Despite being wrong (again) with our prediction this week, what we all witnessed on The Apprentice last night was another extraordinary circus of acts tragically lacking a ringmaster with a strategic plan.

It was another, “How not to…” special, with episode 1 (Work as a team), episode 2 (invest then reinvest), and episode 3 (Get the most profitable and successful outcome) all played out before our very eyes. Poor Melody got the boot in the end, but not before some pretty impressive spells of talking at the board, and failing, as always, to listen to single word.

Whoever thought of selling duvets door to door in Knightsbridge? Or, even better, going into a pound shop with £25 watches?

For HR, another field day in terms of people management, focussed thinking and teamwork.

Working as a member of a team requires communicating behaviours, where individuals have self and social awareness, and know how to effectively respond to their own feelings, as well as the feelings of others. However, what I have heard and have seen over the ten episodes of The Apprentice is a serious lack of emotional intelligence (EI), which sometimes can be more important than academic intelligence or IQ.

Yes, you need the skills and knowledge, but we also need to manage our emotions and also other people’s emotions – it’s a key trait of every successful business man or woman.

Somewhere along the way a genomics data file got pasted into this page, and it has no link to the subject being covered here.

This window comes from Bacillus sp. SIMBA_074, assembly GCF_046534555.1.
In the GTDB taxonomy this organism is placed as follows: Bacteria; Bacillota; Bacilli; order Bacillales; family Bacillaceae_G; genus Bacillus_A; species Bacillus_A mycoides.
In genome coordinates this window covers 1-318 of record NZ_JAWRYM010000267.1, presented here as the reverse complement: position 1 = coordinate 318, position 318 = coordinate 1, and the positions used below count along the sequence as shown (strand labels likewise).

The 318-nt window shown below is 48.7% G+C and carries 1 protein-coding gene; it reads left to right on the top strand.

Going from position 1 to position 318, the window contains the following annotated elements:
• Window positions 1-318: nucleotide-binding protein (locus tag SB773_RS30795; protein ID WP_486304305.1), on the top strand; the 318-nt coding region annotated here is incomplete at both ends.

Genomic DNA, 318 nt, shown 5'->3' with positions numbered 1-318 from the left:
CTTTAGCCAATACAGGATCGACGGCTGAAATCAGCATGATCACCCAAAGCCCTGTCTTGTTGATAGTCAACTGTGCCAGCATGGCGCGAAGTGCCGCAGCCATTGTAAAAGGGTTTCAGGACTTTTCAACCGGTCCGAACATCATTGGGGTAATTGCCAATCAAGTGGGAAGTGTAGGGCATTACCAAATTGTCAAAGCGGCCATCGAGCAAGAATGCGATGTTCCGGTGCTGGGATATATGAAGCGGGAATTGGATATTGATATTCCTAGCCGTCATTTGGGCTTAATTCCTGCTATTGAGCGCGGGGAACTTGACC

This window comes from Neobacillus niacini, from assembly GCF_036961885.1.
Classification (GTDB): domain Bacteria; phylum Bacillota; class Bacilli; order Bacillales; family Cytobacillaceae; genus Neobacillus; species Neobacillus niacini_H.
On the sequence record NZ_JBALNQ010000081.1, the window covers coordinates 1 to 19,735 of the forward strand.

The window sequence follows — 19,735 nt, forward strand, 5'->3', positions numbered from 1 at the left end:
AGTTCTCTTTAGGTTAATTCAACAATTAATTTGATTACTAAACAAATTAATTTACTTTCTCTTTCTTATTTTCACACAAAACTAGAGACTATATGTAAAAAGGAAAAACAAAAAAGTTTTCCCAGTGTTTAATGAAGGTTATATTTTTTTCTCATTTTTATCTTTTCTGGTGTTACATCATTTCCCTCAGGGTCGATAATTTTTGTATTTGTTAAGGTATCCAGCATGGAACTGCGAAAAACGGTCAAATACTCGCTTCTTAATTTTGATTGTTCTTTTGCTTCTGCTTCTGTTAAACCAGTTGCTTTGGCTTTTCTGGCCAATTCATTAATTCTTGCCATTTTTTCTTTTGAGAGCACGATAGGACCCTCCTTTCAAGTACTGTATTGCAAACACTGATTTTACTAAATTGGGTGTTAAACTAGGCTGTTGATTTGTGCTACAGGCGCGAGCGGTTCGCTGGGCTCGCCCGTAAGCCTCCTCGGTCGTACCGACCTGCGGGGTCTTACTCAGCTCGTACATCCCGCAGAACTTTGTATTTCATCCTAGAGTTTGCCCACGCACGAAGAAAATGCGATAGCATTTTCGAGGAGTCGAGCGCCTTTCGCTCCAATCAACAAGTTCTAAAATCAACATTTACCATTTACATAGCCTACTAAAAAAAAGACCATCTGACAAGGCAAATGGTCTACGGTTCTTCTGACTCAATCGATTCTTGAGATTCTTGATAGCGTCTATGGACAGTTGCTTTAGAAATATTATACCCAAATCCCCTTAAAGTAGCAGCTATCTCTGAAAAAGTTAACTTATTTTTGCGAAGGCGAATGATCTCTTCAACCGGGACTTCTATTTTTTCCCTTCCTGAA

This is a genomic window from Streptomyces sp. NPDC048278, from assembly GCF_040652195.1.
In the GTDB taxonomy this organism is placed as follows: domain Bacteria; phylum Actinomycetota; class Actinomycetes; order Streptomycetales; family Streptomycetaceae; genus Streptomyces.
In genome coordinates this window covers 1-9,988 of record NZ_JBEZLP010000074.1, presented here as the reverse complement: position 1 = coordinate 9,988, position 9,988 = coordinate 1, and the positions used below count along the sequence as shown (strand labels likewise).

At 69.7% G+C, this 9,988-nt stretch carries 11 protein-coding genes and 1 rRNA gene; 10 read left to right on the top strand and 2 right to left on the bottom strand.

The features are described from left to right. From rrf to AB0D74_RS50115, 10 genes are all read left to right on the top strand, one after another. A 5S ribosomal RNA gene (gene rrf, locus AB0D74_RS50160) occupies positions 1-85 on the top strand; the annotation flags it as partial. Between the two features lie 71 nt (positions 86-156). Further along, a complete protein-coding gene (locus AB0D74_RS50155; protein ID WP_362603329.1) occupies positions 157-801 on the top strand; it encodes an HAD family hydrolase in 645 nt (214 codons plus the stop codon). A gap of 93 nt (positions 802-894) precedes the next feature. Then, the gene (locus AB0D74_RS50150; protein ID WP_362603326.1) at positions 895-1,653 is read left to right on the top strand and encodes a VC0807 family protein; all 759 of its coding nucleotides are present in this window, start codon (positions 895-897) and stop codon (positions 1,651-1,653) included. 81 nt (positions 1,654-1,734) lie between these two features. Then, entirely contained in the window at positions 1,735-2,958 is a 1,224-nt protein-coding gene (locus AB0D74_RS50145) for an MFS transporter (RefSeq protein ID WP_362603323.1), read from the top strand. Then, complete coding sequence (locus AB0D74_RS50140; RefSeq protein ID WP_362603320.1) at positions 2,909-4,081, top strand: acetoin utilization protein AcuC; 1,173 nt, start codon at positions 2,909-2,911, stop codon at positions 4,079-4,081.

Individuals who lack emotional intelligence can at times display overly aggressive behaviour, when they have a desperate need to ‘prove’ they’re the best, and of course, having the cameras encourages individuals on The Apprentice, to display many of the traits ranging from argumentative and sarcastic to inappropriately challenging and finding fault with others. It won’t get results!

Steps that emotionally intelligent individuals take to manage overly aggressive individuals is that they stay calm and do not react – they make choices about how they respond. I am not talking about sarcasm or side swiping but the ability to use coaching types of questions – such as: What are your reasons for doing this? 

Sadly for Melody, the decision-making was off, and so too were the levels of communication within the losing camp.

The more the show goes on, the more the apprentices will annoy each other and learn how and when they can wind each other up to the point of boiling blood. The trick, as some have found out, is to manage emotions, and (Melody, take note) listen.

Karen Murphy
Muika Leadership – Read about our Equality Training and 360 tool